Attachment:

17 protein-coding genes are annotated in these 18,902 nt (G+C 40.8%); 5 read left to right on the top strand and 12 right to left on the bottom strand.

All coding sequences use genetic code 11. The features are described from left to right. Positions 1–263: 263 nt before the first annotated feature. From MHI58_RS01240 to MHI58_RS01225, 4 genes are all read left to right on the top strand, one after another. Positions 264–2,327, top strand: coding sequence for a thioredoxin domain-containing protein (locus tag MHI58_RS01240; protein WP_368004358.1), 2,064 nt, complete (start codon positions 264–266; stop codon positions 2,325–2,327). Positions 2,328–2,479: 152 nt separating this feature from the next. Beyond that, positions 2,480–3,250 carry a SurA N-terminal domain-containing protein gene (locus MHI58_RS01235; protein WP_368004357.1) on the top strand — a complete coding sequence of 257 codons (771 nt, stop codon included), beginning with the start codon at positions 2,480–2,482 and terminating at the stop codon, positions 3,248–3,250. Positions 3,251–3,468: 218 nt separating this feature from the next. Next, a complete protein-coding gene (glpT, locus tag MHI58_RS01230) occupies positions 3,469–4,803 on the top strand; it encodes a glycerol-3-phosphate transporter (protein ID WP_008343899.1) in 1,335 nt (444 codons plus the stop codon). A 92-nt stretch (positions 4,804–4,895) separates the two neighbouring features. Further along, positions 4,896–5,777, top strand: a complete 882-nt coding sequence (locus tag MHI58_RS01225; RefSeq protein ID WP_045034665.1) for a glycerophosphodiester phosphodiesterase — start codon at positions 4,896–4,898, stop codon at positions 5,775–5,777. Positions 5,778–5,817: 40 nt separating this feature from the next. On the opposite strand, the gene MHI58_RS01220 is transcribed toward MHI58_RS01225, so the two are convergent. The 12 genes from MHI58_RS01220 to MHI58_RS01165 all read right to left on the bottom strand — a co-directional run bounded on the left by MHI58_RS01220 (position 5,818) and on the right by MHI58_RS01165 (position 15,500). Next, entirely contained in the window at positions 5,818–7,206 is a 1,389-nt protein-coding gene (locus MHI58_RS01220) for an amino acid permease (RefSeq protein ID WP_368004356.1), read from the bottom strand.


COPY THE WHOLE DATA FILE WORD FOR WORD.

17 protein-coding genes are annotated in these 18,902 nt (G+C 40.8%); 5 read left to right on the top strand and 12 right to left on the bottom strand.

All coding sequences use genetic code 11. The features are described from left to right. Positions 1–263: 263 nt before the first annotated feature. From MHI58_RS01240 to MHI58_RS01225, 4 genes are all read left to right on the top strand, one after another. Positions 264–2,327, top strand: coding sequence for a thioredoxin domain-containing protein (locus tag MHI58_RS01240; protein WP_368004358.1), 2,064 nt, complete (start codon positions 264–266; stop codon positions 2,325–2,327). Positions 2,328–2,479: 152 nt separating this feature from the next. Beyond that, positions 2,480–3,250 carry a SurA N-terminal domain-containing protein gene (locus MHI58_RS01235; protein WP_368004357.1) on the top strand — a complete coding sequence of 257 codons (771 nt, stop codon included), beginning with the start codon at positions 2,480–2,482 and terminating at the stop codon, positions 3,248–3,250. Positions 3,251–3,468: 218 nt separating this feature from the next. Next, a complete protein-coding gene (glpT, locus tag MHI58_RS01230) occupies positions 3,469–4,803 on the top strand; it encodes a glycerol-3-phosphate transporter (protein ID WP_008343899.1) in 1,335 nt (444 codons plus the stop codon). A 92-nt stretch (positions 4,804–4,895) separates the two neighbouring features. Further along, positions 4,896–5,777, top strand: a complete 882-nt coding sequence (locus tag MHI58_RS01225; RefSeq protein ID WP_045034665.1) for a glycerophosphodiester phosphodiesterase — start codon at positions 4,896–4,898, stop codon at positions 5,775–5,777. Positions 5,778–5,817: 40 nt separating this feature from the next. On the opposite strand, the gene MHI58_RS01220 is transcribed toward MHI58_RS01225, so the two are convergent. The 12 genes from MHI58_RS01220 to MHI58_RS01165 all read right to left on the bottom strand — a co-directional run bounded on the left by MHI58_RS01220 (position 5,818) and on the right by MHI58_RS01165 (position 15,500). Next, entirely contained in the window at positions 5,818–7,206 is a 1,389-nt protein-coding gene (locus MHI58_RS01220) for an amino acid permease (RefSeq protein ID WP_368004356.1), read from the bottom strand.